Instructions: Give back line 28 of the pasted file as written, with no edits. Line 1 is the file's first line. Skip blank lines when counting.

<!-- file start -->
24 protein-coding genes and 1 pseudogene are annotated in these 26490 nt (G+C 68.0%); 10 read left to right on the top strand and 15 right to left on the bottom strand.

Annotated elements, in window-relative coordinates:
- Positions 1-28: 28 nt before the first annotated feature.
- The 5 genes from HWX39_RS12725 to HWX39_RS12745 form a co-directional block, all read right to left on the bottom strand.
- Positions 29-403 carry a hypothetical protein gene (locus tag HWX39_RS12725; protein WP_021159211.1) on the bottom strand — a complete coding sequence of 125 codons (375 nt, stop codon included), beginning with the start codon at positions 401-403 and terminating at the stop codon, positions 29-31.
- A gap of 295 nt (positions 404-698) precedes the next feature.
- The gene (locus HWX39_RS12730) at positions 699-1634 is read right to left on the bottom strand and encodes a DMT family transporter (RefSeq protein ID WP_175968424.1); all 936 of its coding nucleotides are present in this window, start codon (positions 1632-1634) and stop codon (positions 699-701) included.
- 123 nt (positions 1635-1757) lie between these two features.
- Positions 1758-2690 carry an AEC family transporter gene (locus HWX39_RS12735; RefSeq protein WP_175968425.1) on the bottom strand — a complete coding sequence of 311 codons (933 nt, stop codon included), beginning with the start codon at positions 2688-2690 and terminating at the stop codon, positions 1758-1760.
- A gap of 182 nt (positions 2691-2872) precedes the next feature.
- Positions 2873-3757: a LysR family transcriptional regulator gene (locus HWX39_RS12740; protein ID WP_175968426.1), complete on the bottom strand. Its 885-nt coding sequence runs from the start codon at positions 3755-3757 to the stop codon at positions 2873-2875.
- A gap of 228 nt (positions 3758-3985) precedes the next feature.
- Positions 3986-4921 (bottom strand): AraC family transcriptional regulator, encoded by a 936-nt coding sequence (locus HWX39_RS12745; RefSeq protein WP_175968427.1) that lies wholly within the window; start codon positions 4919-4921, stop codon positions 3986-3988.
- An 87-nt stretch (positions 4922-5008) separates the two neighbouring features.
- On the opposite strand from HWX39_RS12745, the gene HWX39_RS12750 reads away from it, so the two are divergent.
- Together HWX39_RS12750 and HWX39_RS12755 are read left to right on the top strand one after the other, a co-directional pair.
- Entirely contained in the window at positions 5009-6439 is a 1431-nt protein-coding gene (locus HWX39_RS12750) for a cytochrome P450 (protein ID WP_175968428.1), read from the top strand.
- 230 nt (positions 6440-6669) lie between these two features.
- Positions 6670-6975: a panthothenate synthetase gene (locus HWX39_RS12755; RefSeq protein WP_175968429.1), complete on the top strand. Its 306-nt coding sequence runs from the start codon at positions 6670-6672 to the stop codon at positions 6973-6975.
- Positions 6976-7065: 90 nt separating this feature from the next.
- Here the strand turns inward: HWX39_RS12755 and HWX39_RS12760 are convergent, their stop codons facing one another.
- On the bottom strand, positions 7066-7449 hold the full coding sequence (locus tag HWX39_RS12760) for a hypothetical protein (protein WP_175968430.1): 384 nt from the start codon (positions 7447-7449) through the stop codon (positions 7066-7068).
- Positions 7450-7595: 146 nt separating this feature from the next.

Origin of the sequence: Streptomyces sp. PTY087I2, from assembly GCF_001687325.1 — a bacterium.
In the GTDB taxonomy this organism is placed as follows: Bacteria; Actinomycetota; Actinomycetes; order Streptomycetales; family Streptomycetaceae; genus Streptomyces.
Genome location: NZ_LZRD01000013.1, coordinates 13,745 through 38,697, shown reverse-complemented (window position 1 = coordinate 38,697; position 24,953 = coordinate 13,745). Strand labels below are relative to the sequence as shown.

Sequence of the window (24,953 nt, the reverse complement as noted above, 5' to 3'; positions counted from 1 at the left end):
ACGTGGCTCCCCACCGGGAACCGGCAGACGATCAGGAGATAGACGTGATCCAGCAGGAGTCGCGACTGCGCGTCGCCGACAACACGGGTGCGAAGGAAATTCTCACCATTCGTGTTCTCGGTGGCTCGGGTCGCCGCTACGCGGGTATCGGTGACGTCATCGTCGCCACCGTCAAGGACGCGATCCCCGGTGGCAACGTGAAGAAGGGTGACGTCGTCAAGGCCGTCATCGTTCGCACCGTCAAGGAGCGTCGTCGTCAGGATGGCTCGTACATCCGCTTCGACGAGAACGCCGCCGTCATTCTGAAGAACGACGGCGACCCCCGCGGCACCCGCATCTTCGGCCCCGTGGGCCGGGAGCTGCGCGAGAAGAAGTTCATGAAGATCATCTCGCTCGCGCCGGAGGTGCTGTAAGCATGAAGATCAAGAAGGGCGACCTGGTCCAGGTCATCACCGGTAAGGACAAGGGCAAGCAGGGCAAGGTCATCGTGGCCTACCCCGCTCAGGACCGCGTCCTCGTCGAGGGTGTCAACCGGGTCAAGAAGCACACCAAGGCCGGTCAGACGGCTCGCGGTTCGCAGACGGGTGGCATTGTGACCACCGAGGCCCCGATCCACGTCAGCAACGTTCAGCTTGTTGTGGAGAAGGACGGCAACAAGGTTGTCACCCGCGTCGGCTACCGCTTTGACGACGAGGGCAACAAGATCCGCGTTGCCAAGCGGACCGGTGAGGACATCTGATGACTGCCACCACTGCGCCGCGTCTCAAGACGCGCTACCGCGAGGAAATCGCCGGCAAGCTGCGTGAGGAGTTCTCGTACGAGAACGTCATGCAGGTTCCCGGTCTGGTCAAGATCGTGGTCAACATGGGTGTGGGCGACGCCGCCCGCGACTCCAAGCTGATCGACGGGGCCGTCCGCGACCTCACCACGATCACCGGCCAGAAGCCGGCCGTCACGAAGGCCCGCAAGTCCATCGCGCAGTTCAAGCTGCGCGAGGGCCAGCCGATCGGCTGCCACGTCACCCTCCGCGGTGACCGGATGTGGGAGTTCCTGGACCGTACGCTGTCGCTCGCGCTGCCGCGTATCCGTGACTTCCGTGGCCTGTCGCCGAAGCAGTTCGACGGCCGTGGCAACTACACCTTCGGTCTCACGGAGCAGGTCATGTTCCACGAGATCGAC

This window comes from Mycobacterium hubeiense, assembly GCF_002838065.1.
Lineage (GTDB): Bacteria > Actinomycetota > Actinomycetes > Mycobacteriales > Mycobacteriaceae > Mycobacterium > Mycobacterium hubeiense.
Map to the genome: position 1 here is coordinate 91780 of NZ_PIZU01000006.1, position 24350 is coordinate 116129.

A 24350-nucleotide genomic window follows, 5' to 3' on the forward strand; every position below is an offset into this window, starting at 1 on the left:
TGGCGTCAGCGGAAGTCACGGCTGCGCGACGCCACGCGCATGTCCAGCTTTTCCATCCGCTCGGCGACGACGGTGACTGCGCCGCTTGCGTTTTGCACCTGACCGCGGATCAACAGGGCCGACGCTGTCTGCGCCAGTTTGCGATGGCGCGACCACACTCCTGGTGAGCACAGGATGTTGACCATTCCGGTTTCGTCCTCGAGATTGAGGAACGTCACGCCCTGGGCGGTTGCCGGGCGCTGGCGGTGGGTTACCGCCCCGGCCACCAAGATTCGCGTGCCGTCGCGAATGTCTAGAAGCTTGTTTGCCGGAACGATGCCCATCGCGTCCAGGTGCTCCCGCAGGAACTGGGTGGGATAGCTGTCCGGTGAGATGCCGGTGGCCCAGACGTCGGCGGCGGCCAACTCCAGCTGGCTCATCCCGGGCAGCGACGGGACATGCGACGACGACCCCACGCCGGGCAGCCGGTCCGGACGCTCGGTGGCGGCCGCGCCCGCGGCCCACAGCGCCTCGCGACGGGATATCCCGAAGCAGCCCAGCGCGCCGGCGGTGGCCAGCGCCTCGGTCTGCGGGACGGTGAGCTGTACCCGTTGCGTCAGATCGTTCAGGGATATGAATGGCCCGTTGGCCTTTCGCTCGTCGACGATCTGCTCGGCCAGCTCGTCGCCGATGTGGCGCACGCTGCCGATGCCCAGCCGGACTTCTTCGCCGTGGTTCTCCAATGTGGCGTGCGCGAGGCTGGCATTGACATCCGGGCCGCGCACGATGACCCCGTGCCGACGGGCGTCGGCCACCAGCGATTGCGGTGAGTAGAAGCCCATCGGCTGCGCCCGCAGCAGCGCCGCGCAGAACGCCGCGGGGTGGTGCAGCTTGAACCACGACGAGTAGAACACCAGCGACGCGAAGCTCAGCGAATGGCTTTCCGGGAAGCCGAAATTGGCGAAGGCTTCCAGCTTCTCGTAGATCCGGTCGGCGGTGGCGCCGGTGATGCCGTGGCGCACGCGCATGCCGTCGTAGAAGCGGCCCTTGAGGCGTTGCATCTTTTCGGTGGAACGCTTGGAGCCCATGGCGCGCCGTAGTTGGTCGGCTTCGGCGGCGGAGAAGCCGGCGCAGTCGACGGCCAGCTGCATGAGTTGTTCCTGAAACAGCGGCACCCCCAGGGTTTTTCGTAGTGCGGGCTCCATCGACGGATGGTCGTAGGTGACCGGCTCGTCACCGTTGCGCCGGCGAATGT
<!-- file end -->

ACGTGGCTCCCCACCGGGAACCGGCAGACGATCAGGAGATAGACGTGATCCAGCAGGAGTCGCGACTGCGCGTCGCCGACAACACGGGTGCGAAGGAAATTCTCACCATTCGTGTTCTCGGTGGCTCGGGTCGCCGCTACGCGGGTATCGGTGACGTCATCGTCGCCACCGTCAAGGACGCGATCCCCGGTGGCAACGTGAAGAAGGGTGACGTCGTCAAGGCCGTCATCGTTCGCACCGTCAAGGAGCGTCGTCGTCAGGATGGCTCGTACATCCGCTTCGACGAGAACGCCGCCGTCATTCTGAAGAACGACGGCGACCCCCGCGGCACCCGCATCTTCGGCCCCGTGGGCCGGGAGCTGCGCGAGAAGAAGTTCATGAAGATCATCTCGCTCGCGCCGGAGGTGCTGTAAGCATGAAGATCAAGAAGGGCGACCTGGTCCAGGTCATCACCGGTAAGGACAAGGGCAAGCAGGGCAAGGTCATCGTGGCCTACCCCGCTCAGGACCGCGTCCTCGTCGAGGGTGTCAACCGGGTCAAGAAGCACACCAAGGCCGGTCAGACGGCTCGCGGTTCGCAGACGGGTGGCATTGTGACCACCGAGGCCCCGATCCACGTCAGCAACGTTCAGCTTGTTGTGGAGAAGGACGGCAACAAGGTTGTCACCCGCGTCGGCTACCGCTTTGACGACGAGGGCAACAAGATCCGCGTTGCCAAGCGGACCGGTGAGGACATCTGATGACTGCCACCACTGCGCCGCGTCTCAAGACGCGCTACCGCGAGGAAATCGCCGGCAAGCTGCGTGAGGAGTTCTCGTACGAGAACGTCATGCAGGTTCCCGGTCTGGTCAAGATCGTGGTCAACATGGGTGTGGGCGACGCCGCCCGCGACTCCAAGCTGATCGACGGGGCCGTCCGCGACCTCACCACGATCACCGGCCAGAAGCCGGCCGTCACGAAGGCCCGCAAGTCCATCGCGCAGTTCAAGCTGCGCGAGGGCCAGCCGATCGGCTGCCACGTCACCCTCCGCGGTGACCGGATGTGGGAGTTCCTGGACCGTACGCTGTCGCTCGCGCTGCCGCGTATCCGTGACTTCCGTGGCCTGTCGCCGAAGCAGTTCGACGGCCGTGGCAACTACACCTTCGGTCTCACGGAGCAGGTCATGTTCCACGAGATCGAC